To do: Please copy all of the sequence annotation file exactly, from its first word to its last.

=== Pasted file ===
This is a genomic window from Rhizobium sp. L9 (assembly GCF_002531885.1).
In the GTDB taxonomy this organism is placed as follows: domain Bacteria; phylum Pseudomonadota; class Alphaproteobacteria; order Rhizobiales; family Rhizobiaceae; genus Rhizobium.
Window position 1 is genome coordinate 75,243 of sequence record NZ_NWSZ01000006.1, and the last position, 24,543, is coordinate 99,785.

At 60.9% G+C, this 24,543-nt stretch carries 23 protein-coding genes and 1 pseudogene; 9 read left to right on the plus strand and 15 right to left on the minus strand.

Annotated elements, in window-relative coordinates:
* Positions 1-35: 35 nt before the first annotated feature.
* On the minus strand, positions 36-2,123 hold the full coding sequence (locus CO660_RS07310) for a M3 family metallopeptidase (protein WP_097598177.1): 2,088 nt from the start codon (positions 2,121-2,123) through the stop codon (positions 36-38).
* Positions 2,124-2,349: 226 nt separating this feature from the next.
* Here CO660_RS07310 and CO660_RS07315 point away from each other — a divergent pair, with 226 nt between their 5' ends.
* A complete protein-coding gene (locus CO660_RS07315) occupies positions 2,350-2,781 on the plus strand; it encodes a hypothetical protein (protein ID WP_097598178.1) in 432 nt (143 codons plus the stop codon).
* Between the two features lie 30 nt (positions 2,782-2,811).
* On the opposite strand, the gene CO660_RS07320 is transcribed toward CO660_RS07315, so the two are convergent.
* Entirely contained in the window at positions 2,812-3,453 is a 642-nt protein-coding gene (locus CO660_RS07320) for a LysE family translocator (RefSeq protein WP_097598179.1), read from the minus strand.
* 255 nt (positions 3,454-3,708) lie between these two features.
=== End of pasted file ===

This is a genomic window from Rhizobium sp. L9 (assembly GCF_002531885.1).
In the GTDB taxonomy this organism is placed as follows: domain Bacteria; phylum Pseudomonadota; class Alphaproteobacteria; order Rhizobiales; family Rhizobiaceae; genus Rhizobium.
Window position 1 is genome coordinate 75,243 of sequence record NZ_NWSZ01000006.1, and the last position, 24,543, is coordinate 99,785.

At 60.9% G+C, this 24,543-nt stretch carries 23 protein-coding genes and 1 pseudogene; 9 read left to right on the plus strand and 15 right to left on the minus strand.

Annotated elements, in window-relative coordinates:
* Positions 1-35: 35 nt before the first annotated feature.
* On the minus strand, positions 36-2,123 hold the full coding sequence (locus CO660_RS07310) for a M3 family metallopeptidase (protein WP_097598177.1): 2,088 nt from the start codon (positions 2,121-2,123) through the stop codon (positions 36-38).
* Positions 2,124-2,349: 226 nt separating this feature from the next.
* Here CO660_RS07310 and CO660_RS07315 point away from each other — a divergent pair, with 226 nt between their 5' ends.
* A complete protein-coding gene (locus CO660_RS07315) occupies positions 2,350-2,781 on the plus strand; it encodes a hypothetical protein (protein ID WP_097598178.1) in 432 nt (143 codons plus the stop codon).
* Between the two features lie 30 nt (positions 2,782-2,811).
* On the opposite strand, the gene CO660_RS07320 is transcribed toward CO660_RS07315, so the two are convergent.
* Entirely contained in the window at positions 2,812-3,453 is a 642-nt protein-coding gene (locus CO660_RS07320) for a LysE family translocator (RefSeq protein WP_097598179.1), read from the minus strand.
* 255 nt (positions 3,454-3,708) lie between these two features.